King of the Road ~ Roger Miller

Roger Miller, the youngest of three boys, was born in Fort Worth, Texas, to Laudene Holt Miller (mother) and father Jean Miller. Jean died when Roger was only a year old, and he was subsequently sent to live with his aunt and uncle, Elmer and Armelia Miller, in Erick, Oklahoma.

Miller had a lonely and unhappy childhood. Heavily influenced by the Grand Ole Opry on Saturday nights and the Light Crust Doughboys on Fort Worth radio, he desperately wanted to be a singer-songwriter. When he was seventeen, he stole a guitar, but turned himself in and chose to join the Army rather than go to jail. He later quipped, “My education was Korea, Clash of ’52.”[cite this quote] Upon leaving the Army, he went to Nashville to work on his music career. In 1959 he wrote his first number-one song, “Billy Bayou” recorded by Jim Reeves.

Although usually grouped with country music singers, Miller’s unique style defies easy classification. He had a string of pop hits in the 1960s, and also his own TV show in 1966. Many of his recordings were humorous novelty songs with whimsical lyrics, coupled with scat singing or vocalese riffs filled with nonsense syllables. Others were sincere ballads, which also caught the public’s fancy, none more so than his signature song, “King of the Road”, a major 1965 hit, about a presumed hobo who relishes his life and freedom, riding the rails.

King of the Road

King of the Road” is a 1964 song written and originally recorded by country singer Roger Miller. The lyrics tell of a hobo who despite being poor (a “man of means by no means”) revels in his freedom, describing himself humorously as the “king of the road”.

Belgian recording artist Helmut Lotti states that the song was written at the Idanha Hotel in Boise, Idaho. In an interview with disk jockey Robert W. Morgan in the early 1970s, Miller mentioned writing it while in the Chicago area.However, in an introduction to the song on the 1981 live recording “Roger Miller Live! Silver Eagle Cross Country,” Miller said the song was written in Boise.

The King Family Show was a TV variety show broadcast from 1965 to 1969. Each week, the King Family would run through a medley of the popular tunes of the week. The family-oriented show producers were uncomfortable with the line “I ain’t got no cigarettes“, and replaced it with “no regrets”. The kids music compilation Sugar Beats changes the line to “I don’t want what I can’t get”. It also changes “worn out suits and shoes” to “clothes and shoes”.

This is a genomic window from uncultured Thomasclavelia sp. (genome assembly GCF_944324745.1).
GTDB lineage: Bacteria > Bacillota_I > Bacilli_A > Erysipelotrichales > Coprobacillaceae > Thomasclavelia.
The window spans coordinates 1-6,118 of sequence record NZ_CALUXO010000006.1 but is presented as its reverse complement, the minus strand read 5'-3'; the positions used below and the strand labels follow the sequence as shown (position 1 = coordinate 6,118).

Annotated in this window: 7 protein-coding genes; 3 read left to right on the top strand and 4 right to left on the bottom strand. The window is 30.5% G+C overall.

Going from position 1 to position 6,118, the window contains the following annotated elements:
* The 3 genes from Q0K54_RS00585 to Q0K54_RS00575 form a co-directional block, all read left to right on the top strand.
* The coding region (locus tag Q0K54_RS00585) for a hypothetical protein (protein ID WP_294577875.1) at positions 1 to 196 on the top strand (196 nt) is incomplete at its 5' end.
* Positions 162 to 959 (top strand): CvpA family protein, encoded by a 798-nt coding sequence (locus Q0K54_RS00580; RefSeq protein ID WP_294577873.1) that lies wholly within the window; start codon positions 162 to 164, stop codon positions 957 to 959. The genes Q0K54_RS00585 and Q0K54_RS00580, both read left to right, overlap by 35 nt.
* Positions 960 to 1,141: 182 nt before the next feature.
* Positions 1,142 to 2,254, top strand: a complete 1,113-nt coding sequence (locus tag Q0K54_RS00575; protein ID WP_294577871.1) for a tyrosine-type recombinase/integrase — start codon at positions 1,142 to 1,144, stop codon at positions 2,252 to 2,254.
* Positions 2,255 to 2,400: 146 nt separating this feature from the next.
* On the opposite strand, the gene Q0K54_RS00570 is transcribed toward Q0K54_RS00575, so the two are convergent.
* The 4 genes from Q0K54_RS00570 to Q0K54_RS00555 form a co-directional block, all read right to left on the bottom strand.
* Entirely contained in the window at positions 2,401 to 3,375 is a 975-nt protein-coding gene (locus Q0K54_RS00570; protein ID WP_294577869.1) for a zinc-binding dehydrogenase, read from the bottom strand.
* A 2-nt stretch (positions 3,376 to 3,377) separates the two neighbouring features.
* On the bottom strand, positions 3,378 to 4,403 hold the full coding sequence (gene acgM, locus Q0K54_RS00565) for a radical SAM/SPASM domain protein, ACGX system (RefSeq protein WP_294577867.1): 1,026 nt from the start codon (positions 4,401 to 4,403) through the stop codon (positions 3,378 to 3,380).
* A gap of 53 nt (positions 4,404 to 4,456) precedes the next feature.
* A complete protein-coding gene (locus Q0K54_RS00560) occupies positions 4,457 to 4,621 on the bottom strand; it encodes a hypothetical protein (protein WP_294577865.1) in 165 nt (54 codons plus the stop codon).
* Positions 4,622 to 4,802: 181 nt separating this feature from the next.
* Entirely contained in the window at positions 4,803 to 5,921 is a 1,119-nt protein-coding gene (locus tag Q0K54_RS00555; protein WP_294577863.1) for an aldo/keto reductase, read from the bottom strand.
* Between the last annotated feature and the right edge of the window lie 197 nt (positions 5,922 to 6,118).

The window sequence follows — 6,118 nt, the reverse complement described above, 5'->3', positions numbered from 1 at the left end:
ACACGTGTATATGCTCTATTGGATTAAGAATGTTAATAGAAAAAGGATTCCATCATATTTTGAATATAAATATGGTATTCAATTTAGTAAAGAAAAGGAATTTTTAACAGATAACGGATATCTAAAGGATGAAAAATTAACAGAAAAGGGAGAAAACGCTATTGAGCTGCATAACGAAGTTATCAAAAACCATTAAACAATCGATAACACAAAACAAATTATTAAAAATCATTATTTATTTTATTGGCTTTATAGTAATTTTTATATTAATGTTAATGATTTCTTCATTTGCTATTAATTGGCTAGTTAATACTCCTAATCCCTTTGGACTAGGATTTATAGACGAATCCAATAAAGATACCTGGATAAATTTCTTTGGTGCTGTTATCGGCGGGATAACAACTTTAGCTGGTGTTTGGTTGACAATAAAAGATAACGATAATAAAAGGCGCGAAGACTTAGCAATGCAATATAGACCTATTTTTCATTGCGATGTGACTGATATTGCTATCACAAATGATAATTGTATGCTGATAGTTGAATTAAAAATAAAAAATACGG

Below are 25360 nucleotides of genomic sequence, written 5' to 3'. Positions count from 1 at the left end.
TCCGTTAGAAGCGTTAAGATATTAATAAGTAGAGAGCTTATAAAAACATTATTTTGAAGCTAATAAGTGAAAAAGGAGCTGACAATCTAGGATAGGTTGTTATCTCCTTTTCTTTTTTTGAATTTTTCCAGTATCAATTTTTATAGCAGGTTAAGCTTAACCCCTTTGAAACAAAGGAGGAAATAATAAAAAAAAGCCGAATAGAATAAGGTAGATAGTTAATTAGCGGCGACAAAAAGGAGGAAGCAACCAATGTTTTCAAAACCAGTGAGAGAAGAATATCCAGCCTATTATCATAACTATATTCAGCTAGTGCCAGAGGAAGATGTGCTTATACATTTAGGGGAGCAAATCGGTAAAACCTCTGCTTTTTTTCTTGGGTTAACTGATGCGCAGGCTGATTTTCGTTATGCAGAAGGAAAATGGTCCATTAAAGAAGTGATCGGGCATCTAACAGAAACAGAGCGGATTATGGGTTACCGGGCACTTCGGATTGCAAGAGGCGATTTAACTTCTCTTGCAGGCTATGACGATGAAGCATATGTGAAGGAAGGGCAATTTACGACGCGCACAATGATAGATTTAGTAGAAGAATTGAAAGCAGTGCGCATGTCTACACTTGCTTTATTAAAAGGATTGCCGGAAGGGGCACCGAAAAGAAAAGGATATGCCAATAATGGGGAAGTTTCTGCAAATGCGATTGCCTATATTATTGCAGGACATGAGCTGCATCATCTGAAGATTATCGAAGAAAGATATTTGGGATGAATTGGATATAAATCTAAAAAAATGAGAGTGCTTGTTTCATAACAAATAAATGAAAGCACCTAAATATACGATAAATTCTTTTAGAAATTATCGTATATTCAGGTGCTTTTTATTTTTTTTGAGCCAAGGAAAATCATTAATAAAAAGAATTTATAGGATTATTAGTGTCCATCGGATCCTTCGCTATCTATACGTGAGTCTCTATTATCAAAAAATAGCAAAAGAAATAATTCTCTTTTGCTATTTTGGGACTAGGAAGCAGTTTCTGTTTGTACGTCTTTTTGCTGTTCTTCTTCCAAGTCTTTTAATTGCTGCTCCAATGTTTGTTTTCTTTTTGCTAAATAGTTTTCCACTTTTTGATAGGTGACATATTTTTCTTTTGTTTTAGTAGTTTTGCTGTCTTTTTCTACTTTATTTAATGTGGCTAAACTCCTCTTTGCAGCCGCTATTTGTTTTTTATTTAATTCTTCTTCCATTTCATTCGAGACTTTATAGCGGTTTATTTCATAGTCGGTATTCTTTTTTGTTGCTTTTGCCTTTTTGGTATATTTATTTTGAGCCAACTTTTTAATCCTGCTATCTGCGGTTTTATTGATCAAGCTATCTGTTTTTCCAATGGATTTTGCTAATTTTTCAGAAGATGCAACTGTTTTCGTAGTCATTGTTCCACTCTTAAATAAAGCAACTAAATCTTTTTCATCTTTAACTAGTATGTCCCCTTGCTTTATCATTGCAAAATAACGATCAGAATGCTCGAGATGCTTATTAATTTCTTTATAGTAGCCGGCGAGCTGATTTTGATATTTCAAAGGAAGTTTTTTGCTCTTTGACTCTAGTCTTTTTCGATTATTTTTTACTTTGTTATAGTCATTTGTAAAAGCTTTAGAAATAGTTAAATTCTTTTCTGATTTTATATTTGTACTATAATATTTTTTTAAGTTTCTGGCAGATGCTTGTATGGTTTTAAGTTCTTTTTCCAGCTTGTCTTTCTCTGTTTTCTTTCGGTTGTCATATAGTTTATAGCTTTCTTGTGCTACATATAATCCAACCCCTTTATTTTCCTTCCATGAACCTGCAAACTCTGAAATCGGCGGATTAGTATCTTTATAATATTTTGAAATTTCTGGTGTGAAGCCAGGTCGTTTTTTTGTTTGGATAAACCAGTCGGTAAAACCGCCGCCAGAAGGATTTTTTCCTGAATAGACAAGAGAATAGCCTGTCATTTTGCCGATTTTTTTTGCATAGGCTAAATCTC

The song has been covered by many other artists, including George Jones, Dean Martin, King (an Elvis Presley impersonation), Jack Jones, The Fabulous Echoes, Boney M., R.E.M. (a shambolic, drunken offhand cover about which guitarist Peter Buck later commented, “If there was any justice in the world, Roger Miller should be able to sue for what we did to this song.”), Johnny Paycheck, The Chipmunks, Boxcar Willie, Randy Travis, Rangers, James Kilbane, John Stevens, the Statler Brothers, Rufus Wainwright & Teddy Thompson, Giant Sand, Peligro, The Proclaimers, Ray Conniff Singers and The Reverend Horton Heat, Jerry Lee Lewis, and Joe Strummer during live performances.

King of the Road – Miller
Trailer for sale or rent
Rooms to let… fifty cents.
No phone, no pool, no pets
I ain’t got no cigarettes
Ah, but… two hours of pushin’ broom
Buys an eight by twelve four-bit room
I’m a man of means by no means
King of the road.

Third boxcar, midnight train
Destination… Bangor, Maine.
Old worn out suit and shoes,
I don’t pay no union dues,
I smoke old stogies I have found
Short, but not too big around
I’m a man of means by no means
King of the road.

I know every engineer on every train
All of their children, and all of their names
And every handout in every town
And every lock that ain’t locked
When no one’s around.

I sing,
Trailers for sale or rent
Rooms to let, fifty cents
No phone, no pool, no pets
I ain’t got no cigarettes
Ah, but… two hours of pushin’ broom
Buys an eight by twelve four-bit room
I’m a man of means by no means
King of the road.

  • Audio from the 1965 album, The Return of Roger Miller:
Play King of the Road - by Roger Miller

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